If the killing of US-Yemeni jihadist Anwar al-Awlaki highlights the increasing marginalization of Al Qaeda, it also weakens embattled Yemeni president Ali Abdullah Saleh’s effort to cling to power despite six months of anti-government protests that have brought his country to the brink of civil war.
Mr. Saleh, who returned to Yemen last week from three months of treatment of severe wounds he suffered during an attack in June on his presidential compound, has sought to portray himself as the only obstacle to Al Qaeda grapping power in the Red Sea geo-strategic country straddling Red Sea. In recent interviews, he has asserted that his departure would bring the Muslim Brotherhood and with it Al Qaeda to power in Yemen.
Mr. Awlaki’s death compounds the major body blows Al Qaeda has suffered in the past ten months with the killing in May by US Navy Seals of Al Qaeda leader Osama Bin Laden and the Arab revolt sweeping the Middle East and North Africa.
It also significantly reduces Mr. Saleh’s controversial role in the fight against an increasingly weakened Al Qaeda.
US diplomatic cables disclosed by Wikileaks detail the president’s willingness to allow the US to conduct a military campaign against Al Qaeda on its territory as long as he could maintain plausible deniability because of overwhelming public opposition to foreign operations on Yemeni territory.
At the same time, the cables discussed Mr. Saleh’s failure to provide agreed anti-terror training to Yemeni airport officials, permitting of cargo to pass through x‑ray machines unchecked and refusal to act on US suspicions that several Yemeni Islamic institutions were Al Qaeda recruiting grounds.
Few doubt that Mr. Saleh has repeatedly manipulated the terrorist threat in Yemen and played both ends against the middle to curry US and European favor. Powerful dissident military commander Brigadier-General Ali Mohsen al-Ahmar, the head of the first armored brigade who defected to the protesters in March, has gone as far as charging that Al Qaeda’s Yemeni affilitate to which Mr. Awlaki belongs was a creature of Mr. Saleh’s making to secure Western military and economic support.
From a US perspective, Al Qaeda has been weakened to a degree that it can risk Mr. Saleh being succeeded by a government that at worst would be as unreliable and duplicit an ally as he was.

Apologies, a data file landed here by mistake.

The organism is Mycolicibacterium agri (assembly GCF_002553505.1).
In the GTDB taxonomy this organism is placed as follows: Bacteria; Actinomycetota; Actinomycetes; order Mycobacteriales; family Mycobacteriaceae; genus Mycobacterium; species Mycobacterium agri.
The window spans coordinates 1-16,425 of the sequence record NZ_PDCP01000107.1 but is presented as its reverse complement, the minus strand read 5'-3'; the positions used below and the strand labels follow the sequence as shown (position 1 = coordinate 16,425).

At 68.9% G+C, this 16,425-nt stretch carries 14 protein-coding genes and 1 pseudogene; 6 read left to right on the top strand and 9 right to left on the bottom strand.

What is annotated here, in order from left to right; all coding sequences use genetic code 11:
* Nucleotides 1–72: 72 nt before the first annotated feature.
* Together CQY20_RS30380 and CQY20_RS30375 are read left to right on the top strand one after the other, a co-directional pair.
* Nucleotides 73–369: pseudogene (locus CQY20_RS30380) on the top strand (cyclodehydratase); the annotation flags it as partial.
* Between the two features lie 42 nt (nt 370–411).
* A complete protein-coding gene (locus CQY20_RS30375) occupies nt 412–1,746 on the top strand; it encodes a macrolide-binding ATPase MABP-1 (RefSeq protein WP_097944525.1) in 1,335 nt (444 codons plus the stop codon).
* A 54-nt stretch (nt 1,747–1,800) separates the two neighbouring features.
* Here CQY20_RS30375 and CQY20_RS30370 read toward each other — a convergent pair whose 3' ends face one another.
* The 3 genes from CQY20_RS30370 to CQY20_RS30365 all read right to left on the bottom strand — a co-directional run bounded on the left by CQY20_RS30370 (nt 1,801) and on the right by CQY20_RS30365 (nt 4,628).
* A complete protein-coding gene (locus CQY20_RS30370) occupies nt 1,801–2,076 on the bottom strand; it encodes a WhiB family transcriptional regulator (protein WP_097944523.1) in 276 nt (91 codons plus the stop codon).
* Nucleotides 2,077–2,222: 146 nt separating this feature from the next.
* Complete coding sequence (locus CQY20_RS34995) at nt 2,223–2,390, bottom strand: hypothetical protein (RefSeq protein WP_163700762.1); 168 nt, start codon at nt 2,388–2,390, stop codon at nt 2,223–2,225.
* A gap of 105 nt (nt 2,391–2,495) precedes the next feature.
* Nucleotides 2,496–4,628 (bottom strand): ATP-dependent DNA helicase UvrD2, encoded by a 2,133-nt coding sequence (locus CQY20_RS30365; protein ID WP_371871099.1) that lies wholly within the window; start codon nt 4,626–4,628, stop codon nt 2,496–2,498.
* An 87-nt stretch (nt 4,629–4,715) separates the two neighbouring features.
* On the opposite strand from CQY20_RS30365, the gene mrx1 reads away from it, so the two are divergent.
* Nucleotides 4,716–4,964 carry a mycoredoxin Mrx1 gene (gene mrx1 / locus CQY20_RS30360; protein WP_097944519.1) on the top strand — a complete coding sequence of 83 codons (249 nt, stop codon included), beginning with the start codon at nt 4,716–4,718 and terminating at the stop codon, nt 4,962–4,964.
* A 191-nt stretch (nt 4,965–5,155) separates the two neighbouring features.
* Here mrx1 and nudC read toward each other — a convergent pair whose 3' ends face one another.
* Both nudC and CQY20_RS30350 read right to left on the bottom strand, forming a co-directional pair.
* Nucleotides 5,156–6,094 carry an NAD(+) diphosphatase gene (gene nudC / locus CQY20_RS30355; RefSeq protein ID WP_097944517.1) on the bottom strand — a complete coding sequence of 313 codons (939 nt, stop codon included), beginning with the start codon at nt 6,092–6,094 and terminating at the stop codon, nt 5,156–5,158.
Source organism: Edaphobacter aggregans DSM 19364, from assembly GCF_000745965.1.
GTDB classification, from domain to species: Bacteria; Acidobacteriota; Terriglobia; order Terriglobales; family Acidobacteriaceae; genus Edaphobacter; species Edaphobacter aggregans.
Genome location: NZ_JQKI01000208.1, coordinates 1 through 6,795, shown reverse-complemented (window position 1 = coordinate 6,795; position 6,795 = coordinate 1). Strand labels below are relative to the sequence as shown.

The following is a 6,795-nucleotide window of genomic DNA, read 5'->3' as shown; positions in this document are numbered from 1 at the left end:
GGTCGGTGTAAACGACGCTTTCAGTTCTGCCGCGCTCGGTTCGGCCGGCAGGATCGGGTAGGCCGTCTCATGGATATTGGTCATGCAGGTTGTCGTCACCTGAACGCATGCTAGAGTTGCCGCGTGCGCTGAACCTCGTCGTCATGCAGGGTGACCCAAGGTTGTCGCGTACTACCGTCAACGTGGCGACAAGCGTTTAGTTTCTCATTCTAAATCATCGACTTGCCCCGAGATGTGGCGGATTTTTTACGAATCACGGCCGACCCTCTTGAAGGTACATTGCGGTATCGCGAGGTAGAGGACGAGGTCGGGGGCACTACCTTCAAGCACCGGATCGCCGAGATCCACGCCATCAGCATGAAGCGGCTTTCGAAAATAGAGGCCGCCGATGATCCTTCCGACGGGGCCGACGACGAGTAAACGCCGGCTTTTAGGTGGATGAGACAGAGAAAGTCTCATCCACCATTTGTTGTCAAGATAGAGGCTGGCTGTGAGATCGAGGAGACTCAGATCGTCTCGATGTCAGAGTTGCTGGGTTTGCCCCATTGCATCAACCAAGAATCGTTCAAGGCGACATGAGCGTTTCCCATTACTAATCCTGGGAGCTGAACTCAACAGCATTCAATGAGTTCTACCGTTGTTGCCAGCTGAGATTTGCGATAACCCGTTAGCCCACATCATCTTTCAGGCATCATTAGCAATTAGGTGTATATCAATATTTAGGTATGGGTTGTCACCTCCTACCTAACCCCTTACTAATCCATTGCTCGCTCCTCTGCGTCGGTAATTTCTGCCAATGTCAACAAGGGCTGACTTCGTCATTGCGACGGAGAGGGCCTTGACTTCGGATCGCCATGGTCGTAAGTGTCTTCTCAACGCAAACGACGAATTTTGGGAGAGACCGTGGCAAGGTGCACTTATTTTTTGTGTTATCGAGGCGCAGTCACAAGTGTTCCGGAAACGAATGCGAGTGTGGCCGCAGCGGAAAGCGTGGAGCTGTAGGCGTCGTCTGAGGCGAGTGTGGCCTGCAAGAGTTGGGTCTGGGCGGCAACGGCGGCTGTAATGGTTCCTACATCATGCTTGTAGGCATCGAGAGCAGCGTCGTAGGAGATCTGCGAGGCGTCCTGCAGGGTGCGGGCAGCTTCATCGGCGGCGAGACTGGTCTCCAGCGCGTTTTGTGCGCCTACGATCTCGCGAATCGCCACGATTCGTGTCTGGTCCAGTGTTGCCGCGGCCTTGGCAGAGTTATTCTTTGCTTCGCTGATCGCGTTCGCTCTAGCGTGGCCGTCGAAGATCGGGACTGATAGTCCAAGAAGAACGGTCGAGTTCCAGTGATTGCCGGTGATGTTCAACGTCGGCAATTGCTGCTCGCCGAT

The peaceful mass anti-government protests that toppled Egyptian and Tunisian presidents Hosni Mubarak and Zine el Abedine Ben Ali, brought the autocratic regimes of Syrian president Bashar al Assad and Mr. Saleh to the brink of demise, and only morphed into a civil war in Libya after ousted Libyan leader Moammar Qaddafi employed his armed forces highlight the rejection of Al Qaeda’s militant Islam and indiscriminate violence by a majority of Middle Easterners and North Africans.
Mr. Awlaki’s death may well strengthen a growing belief that Al Qaeda has been reduced to a local threat in the three areas where it still retains a presence of any significance: Yemen with Al Qaeda in the Arabian Peninsula (AQAP) that suffered a serious blow with the departure of the Yemeni-American cleric, Somalia where Al Qaeda affiliate Al Shabab has been forced to surrender territory in recent months and Algeria where Al Qaeda in the Islamic Maghreb (AQIM) has largely limited itself to harassing Algerian forces.
Increasingly, western counterterrorism officials and analysts are coming to the conclusion that the body blows dealt to Al Qaeda render it incapable of launching large scale, dramatic attacks of the kind it perpetrated in the last decade such as the 9/11 targeting of the World Trade Towers in New York and the Pentagon in Washington, the 2005 and 2007 attacks on public transport in London and Madrid and the bombings of multiple targets in Casablanca, Amman and Saudi Arabia. The attacks in Arab cities moreover played a key role in diminishing Al Qaeda’s public appeal in much of the Muslim world.
Western counterterrorism officials stop short of declaring victory in their more than a decade-old fight against Al Qaeda. Yet, the organization they are fighting today is but a shadow of what it was at the time of the 9/11 attacks.
Mr. Saleh’s inability to leverage his cooperation in the hunting down of Mr. Awlaki to reduce US, Western and Saudi pressure for his resignation after 33 years in office was evident with the Obama administration’s reiteration of its insistence that he step down in the same breath as acknowledging his part in the death of the Yemeni-American.
US and European diplomats are nudging Mr. Saleh behind closed doors to agree to a transition plan under which he would step down within a maximum of 30 days in exchange for immunity from prosecution for himself and members of his family.
Mr. Saleh’s contribution to the killing of Mr. Awlaki may amount to little more than standing aside and letting the US do the dirty work. In doing so, he may have highlighted his increasing irrelevance rather than his importance. Mr. Saleh’s successors will not need the perception of a terrorist threat to secure international assistance in rebuilding their crisis-ridden country.
About The Author:
James M. Dorsey is a senior fellow at the S. Rajaratnam School of International Studies at Nanyang Technological University in Singapore and the author of the blog, The Turbulent World of Middle East Soccer.
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